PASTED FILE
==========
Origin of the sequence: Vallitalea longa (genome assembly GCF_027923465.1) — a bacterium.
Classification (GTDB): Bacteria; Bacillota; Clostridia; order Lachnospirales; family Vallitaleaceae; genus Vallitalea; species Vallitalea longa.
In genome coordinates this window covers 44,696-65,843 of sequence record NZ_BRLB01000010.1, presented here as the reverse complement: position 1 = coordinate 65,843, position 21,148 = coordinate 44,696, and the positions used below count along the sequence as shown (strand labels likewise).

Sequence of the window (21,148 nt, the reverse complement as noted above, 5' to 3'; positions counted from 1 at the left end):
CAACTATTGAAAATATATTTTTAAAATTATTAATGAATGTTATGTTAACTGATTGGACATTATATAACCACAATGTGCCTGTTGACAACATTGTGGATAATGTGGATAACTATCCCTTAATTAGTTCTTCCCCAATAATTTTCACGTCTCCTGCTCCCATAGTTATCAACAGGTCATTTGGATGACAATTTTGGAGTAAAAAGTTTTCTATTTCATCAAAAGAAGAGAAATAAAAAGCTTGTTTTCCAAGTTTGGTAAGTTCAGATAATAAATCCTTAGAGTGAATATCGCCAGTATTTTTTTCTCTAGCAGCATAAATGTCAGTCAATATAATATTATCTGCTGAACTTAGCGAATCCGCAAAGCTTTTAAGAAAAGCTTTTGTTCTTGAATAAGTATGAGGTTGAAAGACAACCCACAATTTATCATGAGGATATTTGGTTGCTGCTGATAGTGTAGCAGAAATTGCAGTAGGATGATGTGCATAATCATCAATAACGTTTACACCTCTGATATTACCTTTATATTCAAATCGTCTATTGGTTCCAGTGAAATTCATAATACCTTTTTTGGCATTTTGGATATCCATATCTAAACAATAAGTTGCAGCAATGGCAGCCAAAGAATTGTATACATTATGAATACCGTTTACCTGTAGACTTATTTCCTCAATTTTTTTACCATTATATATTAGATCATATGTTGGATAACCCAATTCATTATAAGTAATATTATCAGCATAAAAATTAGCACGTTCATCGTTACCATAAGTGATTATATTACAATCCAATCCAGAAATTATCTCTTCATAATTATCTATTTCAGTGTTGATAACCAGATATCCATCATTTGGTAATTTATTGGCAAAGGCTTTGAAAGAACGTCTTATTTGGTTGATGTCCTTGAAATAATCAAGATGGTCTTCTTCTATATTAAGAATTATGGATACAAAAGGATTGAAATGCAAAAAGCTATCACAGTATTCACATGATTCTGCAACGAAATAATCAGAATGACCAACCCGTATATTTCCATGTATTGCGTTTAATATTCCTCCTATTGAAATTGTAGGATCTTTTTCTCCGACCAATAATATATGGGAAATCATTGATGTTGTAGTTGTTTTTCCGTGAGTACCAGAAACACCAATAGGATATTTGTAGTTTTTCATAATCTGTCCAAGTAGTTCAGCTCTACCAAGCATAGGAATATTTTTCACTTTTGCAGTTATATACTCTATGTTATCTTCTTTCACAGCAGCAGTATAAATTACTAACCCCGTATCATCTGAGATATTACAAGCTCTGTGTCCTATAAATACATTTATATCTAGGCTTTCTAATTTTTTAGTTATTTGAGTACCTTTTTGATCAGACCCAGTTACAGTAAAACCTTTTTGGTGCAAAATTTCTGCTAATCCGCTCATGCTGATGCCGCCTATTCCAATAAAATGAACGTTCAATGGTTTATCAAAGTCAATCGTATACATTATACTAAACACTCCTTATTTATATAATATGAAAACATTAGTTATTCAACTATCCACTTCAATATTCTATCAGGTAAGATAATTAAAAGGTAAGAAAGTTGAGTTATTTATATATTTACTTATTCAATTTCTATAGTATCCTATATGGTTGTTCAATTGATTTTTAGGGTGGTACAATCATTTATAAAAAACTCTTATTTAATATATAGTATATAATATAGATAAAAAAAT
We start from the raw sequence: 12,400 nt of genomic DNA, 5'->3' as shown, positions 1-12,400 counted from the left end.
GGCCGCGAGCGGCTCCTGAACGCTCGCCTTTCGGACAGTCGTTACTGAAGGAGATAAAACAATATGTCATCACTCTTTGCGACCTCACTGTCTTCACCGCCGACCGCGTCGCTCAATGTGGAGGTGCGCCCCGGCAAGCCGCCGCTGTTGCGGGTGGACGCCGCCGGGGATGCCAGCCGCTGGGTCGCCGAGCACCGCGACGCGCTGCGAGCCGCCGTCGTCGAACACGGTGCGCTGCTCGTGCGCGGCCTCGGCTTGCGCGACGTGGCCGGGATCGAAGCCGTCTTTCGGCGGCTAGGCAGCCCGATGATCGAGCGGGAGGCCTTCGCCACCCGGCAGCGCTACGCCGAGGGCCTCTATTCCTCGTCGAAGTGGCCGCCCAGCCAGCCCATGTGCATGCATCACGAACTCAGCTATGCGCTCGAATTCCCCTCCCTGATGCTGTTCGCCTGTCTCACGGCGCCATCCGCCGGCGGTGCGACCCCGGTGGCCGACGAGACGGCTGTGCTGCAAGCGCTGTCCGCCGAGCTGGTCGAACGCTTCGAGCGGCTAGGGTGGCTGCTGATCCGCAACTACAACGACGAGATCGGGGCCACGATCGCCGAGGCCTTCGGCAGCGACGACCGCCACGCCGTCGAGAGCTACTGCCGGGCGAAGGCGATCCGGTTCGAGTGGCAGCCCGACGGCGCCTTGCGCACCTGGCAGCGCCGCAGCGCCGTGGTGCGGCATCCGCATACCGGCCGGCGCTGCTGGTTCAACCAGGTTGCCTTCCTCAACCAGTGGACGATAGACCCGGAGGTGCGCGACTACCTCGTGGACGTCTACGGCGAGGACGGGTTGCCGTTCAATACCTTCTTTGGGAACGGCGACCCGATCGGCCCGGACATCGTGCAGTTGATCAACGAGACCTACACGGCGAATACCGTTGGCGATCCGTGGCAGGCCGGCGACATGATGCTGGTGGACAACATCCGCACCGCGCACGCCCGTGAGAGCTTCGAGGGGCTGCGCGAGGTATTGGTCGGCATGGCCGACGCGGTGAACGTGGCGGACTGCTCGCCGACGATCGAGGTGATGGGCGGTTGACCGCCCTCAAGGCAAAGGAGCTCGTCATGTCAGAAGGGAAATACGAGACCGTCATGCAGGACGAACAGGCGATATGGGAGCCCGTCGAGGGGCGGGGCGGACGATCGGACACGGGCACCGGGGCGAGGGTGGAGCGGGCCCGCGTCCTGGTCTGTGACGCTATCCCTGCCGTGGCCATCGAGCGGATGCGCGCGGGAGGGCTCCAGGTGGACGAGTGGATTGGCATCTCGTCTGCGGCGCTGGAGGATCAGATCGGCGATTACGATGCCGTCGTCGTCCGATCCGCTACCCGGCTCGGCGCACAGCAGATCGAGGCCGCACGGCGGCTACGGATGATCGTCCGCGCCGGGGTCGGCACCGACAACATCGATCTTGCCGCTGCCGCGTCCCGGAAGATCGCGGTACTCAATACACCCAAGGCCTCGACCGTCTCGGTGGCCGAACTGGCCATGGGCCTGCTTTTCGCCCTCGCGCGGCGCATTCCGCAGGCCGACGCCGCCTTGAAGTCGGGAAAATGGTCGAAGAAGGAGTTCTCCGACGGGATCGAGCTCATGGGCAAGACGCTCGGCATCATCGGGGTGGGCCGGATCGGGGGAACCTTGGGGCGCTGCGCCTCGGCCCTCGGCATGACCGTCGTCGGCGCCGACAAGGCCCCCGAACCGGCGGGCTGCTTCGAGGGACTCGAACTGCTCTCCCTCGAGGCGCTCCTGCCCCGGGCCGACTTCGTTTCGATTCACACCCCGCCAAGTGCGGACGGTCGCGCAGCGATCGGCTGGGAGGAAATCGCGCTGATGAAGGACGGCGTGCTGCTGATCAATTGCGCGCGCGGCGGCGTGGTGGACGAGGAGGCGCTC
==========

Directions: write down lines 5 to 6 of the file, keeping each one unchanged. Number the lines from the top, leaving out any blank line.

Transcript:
CAACTATTGAAAATATATTTTTAAAATTATTAATGAATGTTATGTTAACTGATTGGACATTATATAACCACAATGTGCCTGTTGACAACATTGTGGATAATGTGGATAACTATCCCTTAATTAGTTCTTCCCCAATAATTTTCACGTCTCCTGCTCCCATAGTTATCAACAGGTCATTTGGATGACAATTTTGGAGTAAAAAGTTTTCTATTTCATCAAAAGAAGAGAAATAAAAAGCTTGTTTTCCAAGTTTGGTAAGTTCAGATAATAAATCCTTAGAGTGAATATCGCCAGTATTTTTTTCTCTAGCAGCATAAATGTCAGTCAATATAATATTATCTGCTGAACTTAGCGAATCCGCAAAGCTTTTAAGAAAAGCTTTTGTTCTTGAATAAGTATGAGGTTGAAAGACAACCCACAATTTATCATGAGGATATTTGGTTGCTGCTGATAGTGTAGCAGAAATTGCAGTAGGATGATGTGCATAATCATCAATAACGTTTACACCTCTGATATTACCTTTATATTCAAATCGTCTATTGGTTCCAGTGAAATTCATAATACCTTTTTTGGCATTTTGGATATCCATATCTAAACAATAAGTTGCAGCAATGGCAGCCAAAGAATTGTATACATTATGAATACCGTTTACCTGTAGACTTATTTCCTCAATTTTTTTACCATTATATATTAGATCATATGTTGGATAACCCAATTCATTATAAGTAATATTATCAGCATAAAAATTAGCACGTTCATCGTTACCATAAGTGATTATATTACAATCCAATCCAGAAATTATCTCTTCATAATTATCTATTTCAGTGTTGATAACCAGATATCCATCATTTGGTAATTTATTGGCAAAGGCTTTGAAAGAACGTCTTATTTGGTTGATGTCCTTGAAATAATCAAGATGGTCTTCTTCTATATTAAGAATTATGGATACAAAAGGATTGAAATGCAAAAAGCTATCACAGTATTCACATGATTCTGCAACGAAATAATCAGAATGACCAACCCGTATATTTCCATGTATTGCGTTTAATATTCCTCCTATTGAAATTGTAGGATCTTTTTCTCCGACCAATAATATATGGGAAATCATTGATGTTGTAGTTGTTTTTCCGTGAGTACCAGAAACACCAATAGGATATTTGTAGTTTTTCATAATCTGTCCAAGTAGTTCAGCTCTACCAAGCATAGGAATATTTTTCACTTTTGCAGTTATATACTCTATGTTATCTTCTTTCACAGCAGCAGTATAAATTACTAACCCCGTATCATCTGAGATATTACAAGCTCTGTGTCCTATAAATACATTTATATCTAGGCTTTCTAATTTTTTAGTTATTTGAGTACCTTTTTGATCAGACCCAGTTACAGTAAAACCTTTTTGGTGCAAAATTTCTGCTAATCCGCTCATGCTGATGCCGCCTATTCCAATAAAATGAACGTTCAATGGTTTATCAAAGTCAATCGTATACATTATACTAAACACTCCTTATTTATATAATATGAAAACATTAGTTATTCAACTATCCACTTCAATATTCTATCAGGTAAGATAATTAAAAGGTAAGAAAGTTGAGTTATTTATATATTTACTTATTCAATTTCTATAGTATCCTATATGGTTGTTCAATTGATTTTTAGGGTGGTACAATCATTTATAAAAAACTCTTATTTAATATATAGTATATAATATAGATAAAAAAAT
We start from the raw sequence: 12,400 nt of genomic DNA, 5'->3' as shown, positions 1-12,400 counted from the left end.